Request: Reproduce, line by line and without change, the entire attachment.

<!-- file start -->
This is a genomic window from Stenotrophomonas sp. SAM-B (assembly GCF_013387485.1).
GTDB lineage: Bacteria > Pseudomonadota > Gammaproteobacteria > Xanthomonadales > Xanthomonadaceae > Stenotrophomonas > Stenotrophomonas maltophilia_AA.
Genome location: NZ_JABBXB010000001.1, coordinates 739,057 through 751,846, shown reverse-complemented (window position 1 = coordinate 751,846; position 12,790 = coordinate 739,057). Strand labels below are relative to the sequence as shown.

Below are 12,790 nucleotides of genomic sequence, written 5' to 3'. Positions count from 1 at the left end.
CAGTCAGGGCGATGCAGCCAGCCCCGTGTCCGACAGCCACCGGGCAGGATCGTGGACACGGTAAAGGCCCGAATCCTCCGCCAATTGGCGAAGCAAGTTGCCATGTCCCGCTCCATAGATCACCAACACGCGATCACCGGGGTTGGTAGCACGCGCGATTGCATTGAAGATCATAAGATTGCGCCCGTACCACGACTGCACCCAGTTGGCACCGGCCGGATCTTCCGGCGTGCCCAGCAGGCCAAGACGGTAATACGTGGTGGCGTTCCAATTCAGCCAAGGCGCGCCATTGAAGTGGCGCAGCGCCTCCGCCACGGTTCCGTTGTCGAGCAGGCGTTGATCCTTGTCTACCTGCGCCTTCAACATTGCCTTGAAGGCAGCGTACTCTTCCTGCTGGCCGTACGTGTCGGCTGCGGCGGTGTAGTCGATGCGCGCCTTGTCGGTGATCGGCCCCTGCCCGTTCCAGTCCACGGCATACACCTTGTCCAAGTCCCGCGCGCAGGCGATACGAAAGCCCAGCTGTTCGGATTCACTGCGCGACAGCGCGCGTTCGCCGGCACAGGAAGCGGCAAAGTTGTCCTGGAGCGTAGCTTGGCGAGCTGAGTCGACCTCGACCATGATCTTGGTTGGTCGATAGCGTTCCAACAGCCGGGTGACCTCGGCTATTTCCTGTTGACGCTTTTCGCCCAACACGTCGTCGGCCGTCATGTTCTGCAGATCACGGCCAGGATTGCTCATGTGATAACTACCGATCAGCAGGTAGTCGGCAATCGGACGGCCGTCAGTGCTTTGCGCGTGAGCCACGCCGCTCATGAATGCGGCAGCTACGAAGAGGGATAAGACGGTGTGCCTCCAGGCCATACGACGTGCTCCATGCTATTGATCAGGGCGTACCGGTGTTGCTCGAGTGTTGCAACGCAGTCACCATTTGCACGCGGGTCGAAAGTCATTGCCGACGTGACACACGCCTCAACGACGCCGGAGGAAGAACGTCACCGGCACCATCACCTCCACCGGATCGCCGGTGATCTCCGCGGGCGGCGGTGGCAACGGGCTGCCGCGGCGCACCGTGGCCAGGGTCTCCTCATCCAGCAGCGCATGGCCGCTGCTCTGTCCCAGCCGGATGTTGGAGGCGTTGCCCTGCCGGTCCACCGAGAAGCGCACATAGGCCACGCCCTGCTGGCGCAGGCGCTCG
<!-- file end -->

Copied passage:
This is a genomic window from Stenotrophomonas sp. SAM-B (assembly GCF_013387485.1).
GTDB lineage: Bacteria > Pseudomonadota > Gammaproteobacteria > Xanthomonadales > Xanthomonadaceae > Stenotrophomonas > Stenotrophomonas maltophilia_AA.
Genome location: NZ_JABBXB010000001.1, coordinates 739,057 through 751,846, shown reverse-complemented (window position 1 = coordinate 751,846; position 12,790 = coordinate 739,057). Strand labels below are relative to the sequence as shown.

Below are 12,790 nucleotides of genomic sequence, written 5' to 3'. Positions count from 1 at the left end.
CAGTCAGGGCGATGCAGCCAGCCCCGTGTCCGACAGCCACCGGGCAGGATCGTGGACACGGTAAAGGCCCGAATCCTCCGCCAATTGGCGAAGCAAGTTGCCATGTCCCGCTCCATAGATCACCAACACGCGATCACCGGGGTTGGTAGCACGCGCGATTGCATTGAAGATCATAAGATTGCGCCCGTACCACGACTGCACCCAGTTGGCACCGGCCGGATCTTCCGGCGTGCCCAGCAGGCCAAGACGGTAATACGTGGTGGCGTTCCAATTCAGCCAAGGCGCGCCATTGAAGTGGCGCAGCGCCTCCGCCACGGTTCCGTTGTCGAGCAGGCGTTGATCCTTGTCTACCTGCGCCTTCAACATTGCCTTGAAGGCAGCGTACTCTTCCTGCTGGCCGTACGTGTCGGCTGCGGCGGTGTAGTCGATGCGCGCCTTGTCGGTGATCGGCCCCTGCCCGTTCCAGTCCACGGCATACACCTTGTCCAAGTCCCGCGCGCAGGCGATACGAAAGCCCAGCTGTTCGGATTCACTGCGCGACAGCGCGCGTTCGCCGGCACAGGAAGCGGCAAAGTTGTCCTGGAGCGTAGCTTGGCGAGCTGAGTCGACCTCGACCATGATCTTGGTTGGTCGATAGCGTTCCAACAGCCGGGTGACCTCGGCTATTTCCTGTTGACGCTTTTCGCCCAACACGTCGTCGGCCGTCATGTTCTGCAGATCACGGCCAGGATTGCTCATGTGATAACTACCGATCAGCAGGTAGTCGGCAATCGGACGGCCGTCAGTGCTTTGCGCGTGAGCCACGCCGCTCATGAATGCGGCAGCTACGAAGAGGGATAAGACGGTGTGCCTCCAGGCCATACGACGTGCTCCATGCTATTGATCAGGGCGTACCGGTGTTGCTCGAGTGTTGCAACGCAGTCACCATTTGCACGCGGGTCGAAAGTCATTGCCGACGTGACACACGCCTCAACGACGCCGGAGGAAGAACGTCACCGGCACCATCACCTCCACCGGATCGCCGGTGATCTCCGCGGGCGGCGGTGGCAACGGGCTGCCGCGGCGCACCGTGGCCAGGGTCTCCTCATCCAGCAGCGCATGGCCGCTGCTCTGTCCCAGCCGGATGTTGGAGGCGTTGCCCTGCCGGTCCACCGAGAAGCGCACATAGGCCACGCCCTGCTGGCGCAGGCGCTCG